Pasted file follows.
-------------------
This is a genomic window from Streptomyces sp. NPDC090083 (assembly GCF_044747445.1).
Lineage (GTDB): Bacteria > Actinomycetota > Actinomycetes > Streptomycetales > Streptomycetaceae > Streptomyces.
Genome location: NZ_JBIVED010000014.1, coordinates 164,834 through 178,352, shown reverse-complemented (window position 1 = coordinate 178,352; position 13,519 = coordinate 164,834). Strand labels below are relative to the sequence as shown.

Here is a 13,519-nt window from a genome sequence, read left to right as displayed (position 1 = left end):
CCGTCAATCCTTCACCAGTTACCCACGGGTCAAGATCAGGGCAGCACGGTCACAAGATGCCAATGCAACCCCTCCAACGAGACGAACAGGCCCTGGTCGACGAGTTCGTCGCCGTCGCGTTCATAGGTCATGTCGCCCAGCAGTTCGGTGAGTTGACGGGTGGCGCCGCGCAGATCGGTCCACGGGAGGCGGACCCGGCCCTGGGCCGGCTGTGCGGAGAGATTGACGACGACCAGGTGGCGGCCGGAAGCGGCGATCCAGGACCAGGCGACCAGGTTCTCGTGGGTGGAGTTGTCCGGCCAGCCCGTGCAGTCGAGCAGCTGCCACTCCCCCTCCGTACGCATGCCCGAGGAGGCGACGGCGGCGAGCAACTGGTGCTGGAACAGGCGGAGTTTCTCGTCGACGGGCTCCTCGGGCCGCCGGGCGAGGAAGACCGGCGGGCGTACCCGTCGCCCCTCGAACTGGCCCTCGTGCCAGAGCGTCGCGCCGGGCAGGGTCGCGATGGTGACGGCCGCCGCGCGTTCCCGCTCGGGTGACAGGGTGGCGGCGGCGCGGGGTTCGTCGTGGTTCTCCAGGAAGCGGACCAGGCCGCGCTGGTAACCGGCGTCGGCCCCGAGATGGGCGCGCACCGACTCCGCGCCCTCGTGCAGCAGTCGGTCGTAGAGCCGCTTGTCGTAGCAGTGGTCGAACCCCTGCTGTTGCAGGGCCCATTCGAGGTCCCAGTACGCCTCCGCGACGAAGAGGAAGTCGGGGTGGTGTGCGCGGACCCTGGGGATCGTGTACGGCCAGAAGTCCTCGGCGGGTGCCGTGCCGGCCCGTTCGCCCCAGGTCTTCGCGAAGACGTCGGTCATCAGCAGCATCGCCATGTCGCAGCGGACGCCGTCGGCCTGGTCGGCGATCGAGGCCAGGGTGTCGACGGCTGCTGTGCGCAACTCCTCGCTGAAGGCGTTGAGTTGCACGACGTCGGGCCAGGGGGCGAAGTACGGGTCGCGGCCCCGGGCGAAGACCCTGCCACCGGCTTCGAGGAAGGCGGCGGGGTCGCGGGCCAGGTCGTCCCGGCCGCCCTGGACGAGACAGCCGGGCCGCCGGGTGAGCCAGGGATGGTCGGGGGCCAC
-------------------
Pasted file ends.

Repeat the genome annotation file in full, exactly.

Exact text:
This is a genomic window from Streptomyces sp. NPDC090083 (assembly GCF_044747445.1).
Lineage (GTDB): Bacteria > Actinomycetota > Actinomycetes > Streptomycetales > Streptomycetaceae > Streptomyces.
Genome location: NZ_JBIVED010000014.1, coordinates 164,834 through 178,352, shown reverse-complemented (window position 1 = coordinate 178,352; position 13,519 = coordinate 164,834). Strand labels below are relative to the sequence as shown.

Here is a 13,519-nt window from a genome sequence, read left to right as displayed (position 1 = left end):
CCGTCAATCCTTCACCAGTTACCCACGGGTCAAGATCAGGGCAGCACGGTCACAAGATGCCAATGCAACCCCTCCAACGAGACGAACAGGCCCTGGTCGACGAGTTCGTCGCCGTCGCGTTCATAGGTCATGTCGCCCAGCAGTTCGGTGAGTTGACGGGTGGCGCCGCGCAGATCGGTCCACGGGAGGCGGACCCGGCCCTGGGCCGGCTGTGCGGAGAGATTGACGACGACCAGGTGGCGGCCGGAAGCGGCGATCCAGGACCAGGCGACCAGGTTCTCGTGGGTGGAGTTGTCCGGCCAGCCCGTGCAGTCGAGCAGCTGCCACTCCCCCTCCGTACGCATGCCCGAGGAGGCGACGGCGGCGAGCAACTGGTGCTGGAACAGGCGGAGTTTCTCGTCGACGGGCTCCTCGGGCCGCCGGGCGAGGAAGACCGGCGGGCGTACCCGTCGCCCCTCGAACTGGCCCTCGTGCCAGAGCGTCGCGCCGGGCAGGGTCGCGATGGTGACGGCCGCCGCGCGTTCCCGCTCGGGTGACAGGGTGGCGGCGGCGCGGGGTTCGTCGTGGTTCTCCAGGAAGCGGACCAGGCCGCGCTGGTAACCGGCGTCGGCCCCGAGATGGGCGCGCACCGACTCCGCGCCCTCGTGCAGCAGTCGGTCGTAGAGCCGCTTGTCGTAGCAGTGGTCGAACCCCTGCTGTTGCAGGGCCCATTCGAGGTCCCAGTACGCCTCCGCGACGAAGAGGAAGTCGGGGTGGTGTGCGCGGACCCTGGGGATCGTGTACGGCCAGAAGTCCTCGGCGGGTGCCGTGCCGGCCCGTTCGCCCCAGGTCTTCGCGAAGACGTCGGTCATCAGCAGCATCGCCATGTCGCAGCGGACGCCGTCGGCCTGGTCGGCGATCGAGGCCAGGGTGTCGACGGCTGCTGTGCGCAACTCCTCGCTGAAGGCGTTGAGTTGCACGACGTCGGGCCAGGGGGCGAAGTACGGGTCGCGGCCCCGGGCGAAGACCCTGCCACCGGCTTCGAGGAAGGCGGCGGGGTCGCGGGCCAGGTCGTCCCGGCCGCCCTGGACGAGACAGCCGGGCCGCCGGGTGAGCCAGGGATGGTCGGGGGCCAC